I also think that 40% transit usage for a place like Goose Island is likely high. I'd be surprised if transit commuter share to Goose Island exceeded 30%. Still, 25-30,000 riders is still substantial. Some riders would use the Division bus, some could use the Chicago Ave bus, some the North Ave bus, some the Halsted bus.

The CTA could add one or more circulator routes, and the City could add a transit-pedestrian-bike-only bridge linking Ogden to Goose Island again, and build the Brown Division station. With those enhancements, these two circulators would add a lot of value.

1) Blue Division east on Division to the middle of Goose Island then north on Halsted to Red North/Clybourn then north on Halsted to Armitage and west to Brown Armitage and west to Cortland and the Clybourn Metra station then south on Ashland back to Blue Division. That route should have buses running both directions.

2) A second circulator could run beween Blue Chicago up Elston to North Ave east to the pedestrian bridge to Goose Island at the river crossing, east to the Red North/Clybourn station, east to the Brown Sedgewick station, south on Sedgewick to Division, west to Goose Island, meander to the Ogden bridge back to the Blue Chicago station.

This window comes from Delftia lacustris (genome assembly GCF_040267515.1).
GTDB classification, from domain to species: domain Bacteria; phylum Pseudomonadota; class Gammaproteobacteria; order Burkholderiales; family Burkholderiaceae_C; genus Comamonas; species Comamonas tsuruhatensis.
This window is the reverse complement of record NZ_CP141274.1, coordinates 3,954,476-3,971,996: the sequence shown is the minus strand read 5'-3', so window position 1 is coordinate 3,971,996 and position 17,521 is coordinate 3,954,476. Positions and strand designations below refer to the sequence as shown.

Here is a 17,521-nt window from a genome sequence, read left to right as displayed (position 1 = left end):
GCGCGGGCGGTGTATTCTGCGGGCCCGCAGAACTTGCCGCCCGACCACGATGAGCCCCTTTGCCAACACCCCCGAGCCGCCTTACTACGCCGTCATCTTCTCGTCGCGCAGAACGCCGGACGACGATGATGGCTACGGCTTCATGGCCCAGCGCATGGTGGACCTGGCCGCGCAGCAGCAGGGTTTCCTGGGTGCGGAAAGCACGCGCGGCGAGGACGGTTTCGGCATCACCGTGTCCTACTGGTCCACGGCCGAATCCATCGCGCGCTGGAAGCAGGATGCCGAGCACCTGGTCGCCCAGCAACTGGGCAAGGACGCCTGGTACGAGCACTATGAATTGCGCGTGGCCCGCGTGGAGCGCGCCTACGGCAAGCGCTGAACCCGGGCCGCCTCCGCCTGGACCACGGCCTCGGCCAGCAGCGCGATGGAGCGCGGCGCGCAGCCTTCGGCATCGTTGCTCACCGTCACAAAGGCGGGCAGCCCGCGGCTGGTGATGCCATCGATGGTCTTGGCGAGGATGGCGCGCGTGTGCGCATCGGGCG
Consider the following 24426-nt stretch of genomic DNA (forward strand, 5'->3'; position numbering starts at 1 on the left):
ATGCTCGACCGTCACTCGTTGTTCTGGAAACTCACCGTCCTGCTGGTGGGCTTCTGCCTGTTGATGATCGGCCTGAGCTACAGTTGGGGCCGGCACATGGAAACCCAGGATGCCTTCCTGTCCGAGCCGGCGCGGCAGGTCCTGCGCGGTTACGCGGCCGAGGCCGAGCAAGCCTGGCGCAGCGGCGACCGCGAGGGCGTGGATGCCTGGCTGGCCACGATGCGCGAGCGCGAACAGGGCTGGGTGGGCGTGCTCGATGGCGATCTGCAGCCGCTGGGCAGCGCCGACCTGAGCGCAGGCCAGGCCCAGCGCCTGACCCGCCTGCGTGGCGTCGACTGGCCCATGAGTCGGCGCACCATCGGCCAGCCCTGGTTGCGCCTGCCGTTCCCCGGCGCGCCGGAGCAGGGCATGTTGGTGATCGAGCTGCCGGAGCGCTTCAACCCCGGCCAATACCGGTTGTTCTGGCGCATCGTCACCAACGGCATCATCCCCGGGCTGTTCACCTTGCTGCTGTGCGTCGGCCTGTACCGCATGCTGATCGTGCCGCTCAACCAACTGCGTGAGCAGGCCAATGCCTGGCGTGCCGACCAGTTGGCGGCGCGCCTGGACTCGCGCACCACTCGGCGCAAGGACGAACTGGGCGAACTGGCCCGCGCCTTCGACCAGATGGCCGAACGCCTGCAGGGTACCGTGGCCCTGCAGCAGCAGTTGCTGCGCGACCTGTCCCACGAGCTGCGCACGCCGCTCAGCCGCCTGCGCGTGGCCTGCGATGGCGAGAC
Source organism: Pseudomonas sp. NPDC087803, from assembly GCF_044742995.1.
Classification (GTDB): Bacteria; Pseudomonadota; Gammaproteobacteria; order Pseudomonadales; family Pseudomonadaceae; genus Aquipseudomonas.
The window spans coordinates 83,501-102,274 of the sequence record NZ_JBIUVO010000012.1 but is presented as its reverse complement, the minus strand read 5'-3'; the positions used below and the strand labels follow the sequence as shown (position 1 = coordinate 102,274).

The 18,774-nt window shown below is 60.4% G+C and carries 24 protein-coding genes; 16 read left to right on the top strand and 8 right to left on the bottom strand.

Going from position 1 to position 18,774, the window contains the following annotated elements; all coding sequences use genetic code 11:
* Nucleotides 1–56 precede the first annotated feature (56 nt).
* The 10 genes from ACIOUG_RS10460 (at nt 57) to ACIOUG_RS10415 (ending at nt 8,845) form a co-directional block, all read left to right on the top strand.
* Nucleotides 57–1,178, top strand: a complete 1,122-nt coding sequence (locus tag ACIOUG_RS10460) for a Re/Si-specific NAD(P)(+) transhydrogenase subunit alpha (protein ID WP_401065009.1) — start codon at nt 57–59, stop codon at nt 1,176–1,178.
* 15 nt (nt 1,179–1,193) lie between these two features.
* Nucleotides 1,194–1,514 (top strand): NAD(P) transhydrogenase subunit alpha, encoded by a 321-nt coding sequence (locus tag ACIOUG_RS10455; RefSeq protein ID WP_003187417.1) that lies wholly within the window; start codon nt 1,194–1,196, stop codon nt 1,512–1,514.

Some portions of those routes could be made bus-only, or a bus-only lane added. Ideally they'd run express only making stops at the 'L' or on Goose Island, although you could add stops at any major intersections they cross or turn at to add value for local people who don't want to walk 1/2 mile for whatever reason. If ridership was high enough, dedicated ROW could be set up and the routes converted to rail - perhaps streetcars, maybe even partially running elevated or in cut-and-cover trenches to reduce traffic crossings. With lights that gave buses priority, and appropriate use of bus-only lanes, those routes could haul in quite a lot of transit users. They'd need to run at least 18 hours a day, since several thousand Amazon employees would be working very late on any given night. And these routes could even add value for people living near them.

PKDickman Mar 16, 2018 9:12 PM

^Draw it up and I'll present it at my next sit down with Sterling Bay.

The bottom line is that every trip that we cannot provide a transit alternative for, will probably be replaced by a vehicle.